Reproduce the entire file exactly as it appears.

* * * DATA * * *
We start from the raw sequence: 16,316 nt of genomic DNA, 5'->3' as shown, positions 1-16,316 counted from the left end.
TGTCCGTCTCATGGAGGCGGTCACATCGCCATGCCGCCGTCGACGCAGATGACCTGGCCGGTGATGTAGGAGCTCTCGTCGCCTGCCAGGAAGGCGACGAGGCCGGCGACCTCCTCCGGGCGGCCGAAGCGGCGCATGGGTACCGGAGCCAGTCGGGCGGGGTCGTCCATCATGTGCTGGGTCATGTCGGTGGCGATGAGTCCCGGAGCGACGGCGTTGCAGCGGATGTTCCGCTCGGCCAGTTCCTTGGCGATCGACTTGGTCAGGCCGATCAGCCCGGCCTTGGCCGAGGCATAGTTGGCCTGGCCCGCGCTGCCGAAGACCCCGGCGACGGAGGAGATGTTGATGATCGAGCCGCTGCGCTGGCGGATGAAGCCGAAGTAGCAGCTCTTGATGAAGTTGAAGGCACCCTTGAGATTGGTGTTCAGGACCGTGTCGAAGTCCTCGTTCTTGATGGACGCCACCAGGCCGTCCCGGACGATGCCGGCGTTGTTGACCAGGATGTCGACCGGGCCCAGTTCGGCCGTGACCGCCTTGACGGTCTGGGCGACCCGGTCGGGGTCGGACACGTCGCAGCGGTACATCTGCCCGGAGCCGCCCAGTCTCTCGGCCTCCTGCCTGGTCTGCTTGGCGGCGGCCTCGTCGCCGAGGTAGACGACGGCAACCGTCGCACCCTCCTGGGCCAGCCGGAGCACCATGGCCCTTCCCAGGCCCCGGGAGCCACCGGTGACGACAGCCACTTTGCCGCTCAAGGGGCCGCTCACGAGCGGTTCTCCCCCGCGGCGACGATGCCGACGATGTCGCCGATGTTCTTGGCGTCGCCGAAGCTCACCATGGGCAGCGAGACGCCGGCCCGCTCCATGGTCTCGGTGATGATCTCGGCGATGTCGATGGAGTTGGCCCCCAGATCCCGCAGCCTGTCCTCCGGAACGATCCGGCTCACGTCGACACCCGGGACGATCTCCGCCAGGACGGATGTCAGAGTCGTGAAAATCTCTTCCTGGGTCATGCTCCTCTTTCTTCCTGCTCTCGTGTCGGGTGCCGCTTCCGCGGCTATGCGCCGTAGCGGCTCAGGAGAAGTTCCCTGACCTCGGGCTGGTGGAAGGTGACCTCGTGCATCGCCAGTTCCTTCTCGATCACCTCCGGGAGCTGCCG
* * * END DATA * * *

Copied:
We start from the raw sequence: 16,316 nt of genomic DNA, 5'->3' as shown, positions 1-16,316 counted from the left end.
TGTCCGTCTCATGGAGGCGGTCACATCGCCATGCCGCCGTCGACGCAGATGACCTGGCCGGTGATGTAGGAGCTCTCGTCGCCTGCCAGGAAGGCGACGAGGCCGGCGACCTCCTCCGGGCGGCCGAAGCGGCGCATGGGTACCGGAGCCAGTCGGGCGGGGTCGTCCATCATGTGCTGGGTCATGTCGGTGGCGATGAGTCCCGGAGCGACGGCGTTGCAGCGGATGTTCCGCTCGGCCAGTTCCTTGGCGATCGACTTGGTCAGGCCGATCAGCCCGGCCTTGGCCGAGGCATAGTTGGCCTGGCCCGCGCTGCCGAAGACCCCGGCGACGGAGGAGATGTTGATGATCGAGCCGCTGCGCTGGCGGATGAAGCCGAAGTAGCAGCTCTTGATGAAGTTGAAGGCACCCTTGAGATTGGTGTTCAGGACCGTGTCGAAGTCCTCGTTCTTGATGGACGCCACCAGGCCGTCCCGGACGATGCCGGCGTTGTTGACCAGGATGTCGACCGGGCCCAGTTCGGCCGTGACCGCCTTGACGGTCTGGGCGACCCGGTCGGGGTCGGACACGTCGCAGCGGTACATCTGCCCGGAGCCGCCCAGTCTCTCGGCCTCCTGCCTGGTCTGCTTGGCGGCGGCCTCGTCGCCGAGGTAGACGACGGCAACCGTCGCACCCTCCTGGGCCAGCCGGAGCACCATGGCCCTTCCCAGGCCCCGGGAGCCACCGGTGACGACAGCCACTTTGCCGCTCAAGGGGCCGCTCACGAGCGGTTCTCCCCCGCGGCGACGATGCCGACGATGTCGCCGATGTTCTTGGCGTCGCCGAAGCTCACCATGGGCAGCGAGACGCCGGCCCGCTCCATGGTCTCGGTGATGATCTCGGCGATGTCGATGGAGTTGGCCCCCAGATCCCGCAGCCTGTCCTCCGGAACGATCCGGCTCACGTCGACACCCGGGACGATCTCCGCCAGGACGGATGTCAGAGTCGTGAAAATCTCTTCCTGGGTCATGCTCCTCTTTCTTCCTGCTCTCGTGTCGGGTGCCGCTTCCGCGGCTATGCGCCGTAGCGGCTCAGGAGAAGTTCCCTGACCTCGGGCTGGTGGAAGGTGACCTCGTGCATCGCCAGTTCCTTCTCGATCACCTCCGGGAGCTGCCG